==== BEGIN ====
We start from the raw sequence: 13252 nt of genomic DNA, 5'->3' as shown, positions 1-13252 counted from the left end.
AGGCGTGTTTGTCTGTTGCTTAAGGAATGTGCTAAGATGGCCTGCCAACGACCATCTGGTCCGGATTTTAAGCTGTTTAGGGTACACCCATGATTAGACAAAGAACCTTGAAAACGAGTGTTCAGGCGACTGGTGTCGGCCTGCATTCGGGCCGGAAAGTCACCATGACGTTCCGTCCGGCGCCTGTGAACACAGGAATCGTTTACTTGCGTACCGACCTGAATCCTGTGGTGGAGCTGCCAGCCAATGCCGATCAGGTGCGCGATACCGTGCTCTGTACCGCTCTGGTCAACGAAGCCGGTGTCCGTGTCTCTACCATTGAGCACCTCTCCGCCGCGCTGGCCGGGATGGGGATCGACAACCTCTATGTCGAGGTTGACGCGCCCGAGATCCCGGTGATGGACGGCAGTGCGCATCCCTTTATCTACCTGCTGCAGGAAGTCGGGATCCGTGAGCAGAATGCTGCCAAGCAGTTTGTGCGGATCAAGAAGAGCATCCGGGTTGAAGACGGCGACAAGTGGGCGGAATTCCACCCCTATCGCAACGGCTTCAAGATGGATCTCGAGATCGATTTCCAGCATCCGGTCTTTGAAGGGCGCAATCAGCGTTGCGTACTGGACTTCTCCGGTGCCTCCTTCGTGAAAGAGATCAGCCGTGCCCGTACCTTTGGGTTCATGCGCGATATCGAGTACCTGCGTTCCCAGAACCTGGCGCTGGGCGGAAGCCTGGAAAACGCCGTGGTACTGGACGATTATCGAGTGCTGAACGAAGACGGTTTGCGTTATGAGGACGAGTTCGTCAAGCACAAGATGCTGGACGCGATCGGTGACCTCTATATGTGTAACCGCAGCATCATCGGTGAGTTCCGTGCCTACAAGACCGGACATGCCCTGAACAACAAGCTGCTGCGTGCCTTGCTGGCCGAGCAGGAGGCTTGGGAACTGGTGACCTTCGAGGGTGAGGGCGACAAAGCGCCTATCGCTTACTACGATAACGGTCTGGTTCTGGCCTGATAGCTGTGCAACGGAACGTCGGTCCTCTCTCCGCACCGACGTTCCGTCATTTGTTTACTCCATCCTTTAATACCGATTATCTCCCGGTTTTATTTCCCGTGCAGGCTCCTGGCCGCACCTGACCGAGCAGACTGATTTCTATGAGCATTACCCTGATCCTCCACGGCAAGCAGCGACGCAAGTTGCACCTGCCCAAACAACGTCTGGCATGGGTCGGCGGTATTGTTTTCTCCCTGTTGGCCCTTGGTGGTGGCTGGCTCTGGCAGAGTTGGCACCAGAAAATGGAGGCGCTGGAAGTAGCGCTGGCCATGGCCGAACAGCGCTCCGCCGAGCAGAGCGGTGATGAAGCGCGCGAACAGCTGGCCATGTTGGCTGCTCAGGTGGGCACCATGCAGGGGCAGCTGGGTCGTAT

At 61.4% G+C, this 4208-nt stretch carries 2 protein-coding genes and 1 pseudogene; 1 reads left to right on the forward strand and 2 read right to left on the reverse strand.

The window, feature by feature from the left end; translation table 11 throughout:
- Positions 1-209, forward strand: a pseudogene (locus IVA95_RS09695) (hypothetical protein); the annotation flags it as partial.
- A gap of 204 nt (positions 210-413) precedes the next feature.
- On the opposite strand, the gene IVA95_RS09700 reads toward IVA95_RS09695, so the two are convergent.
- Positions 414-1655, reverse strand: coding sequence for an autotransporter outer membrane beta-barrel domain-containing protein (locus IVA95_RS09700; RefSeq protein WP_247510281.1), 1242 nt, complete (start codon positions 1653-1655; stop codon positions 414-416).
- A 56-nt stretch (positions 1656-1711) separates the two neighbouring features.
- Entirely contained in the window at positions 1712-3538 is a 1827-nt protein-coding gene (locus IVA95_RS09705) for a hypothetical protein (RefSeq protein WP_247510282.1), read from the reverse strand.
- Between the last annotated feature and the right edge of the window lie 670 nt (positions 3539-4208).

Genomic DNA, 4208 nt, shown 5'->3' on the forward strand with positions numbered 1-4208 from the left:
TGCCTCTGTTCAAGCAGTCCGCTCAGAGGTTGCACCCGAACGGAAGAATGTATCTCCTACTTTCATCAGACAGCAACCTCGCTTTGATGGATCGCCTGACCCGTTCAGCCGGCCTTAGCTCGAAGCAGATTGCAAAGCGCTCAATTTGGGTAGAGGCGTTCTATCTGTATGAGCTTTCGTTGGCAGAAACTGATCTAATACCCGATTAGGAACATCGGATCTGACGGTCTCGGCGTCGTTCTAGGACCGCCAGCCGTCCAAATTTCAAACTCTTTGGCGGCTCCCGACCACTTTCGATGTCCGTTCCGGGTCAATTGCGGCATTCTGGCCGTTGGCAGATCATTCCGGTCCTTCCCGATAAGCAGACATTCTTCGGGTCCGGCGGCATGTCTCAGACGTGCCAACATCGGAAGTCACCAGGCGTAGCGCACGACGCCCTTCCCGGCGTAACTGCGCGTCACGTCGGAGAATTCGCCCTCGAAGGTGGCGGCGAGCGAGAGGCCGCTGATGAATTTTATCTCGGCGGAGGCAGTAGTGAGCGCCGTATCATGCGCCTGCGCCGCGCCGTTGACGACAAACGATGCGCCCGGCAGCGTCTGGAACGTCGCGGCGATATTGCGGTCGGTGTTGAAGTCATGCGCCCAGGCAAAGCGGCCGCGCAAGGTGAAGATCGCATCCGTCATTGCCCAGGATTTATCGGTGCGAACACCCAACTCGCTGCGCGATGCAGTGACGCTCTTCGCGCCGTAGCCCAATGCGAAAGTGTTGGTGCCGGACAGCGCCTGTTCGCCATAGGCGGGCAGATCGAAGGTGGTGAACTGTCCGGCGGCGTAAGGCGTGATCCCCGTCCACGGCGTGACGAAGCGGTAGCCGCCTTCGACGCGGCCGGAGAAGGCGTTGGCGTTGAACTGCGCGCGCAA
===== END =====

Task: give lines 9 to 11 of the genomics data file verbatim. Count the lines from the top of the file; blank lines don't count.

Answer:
- A 56-nt stretch (positions 1656-1711) separates the two neighbouring features.
- Entirely contained in the window at positions 1712-3538 is a 1827-nt protein-coding gene (locus IVA95_RS09705) for a hypothetical protein (RefSeq protein WP_247510282.1), read from the reverse strand.
- Between the last annotated feature and the right edge of the window lie 670 nt (positions 3539-4208).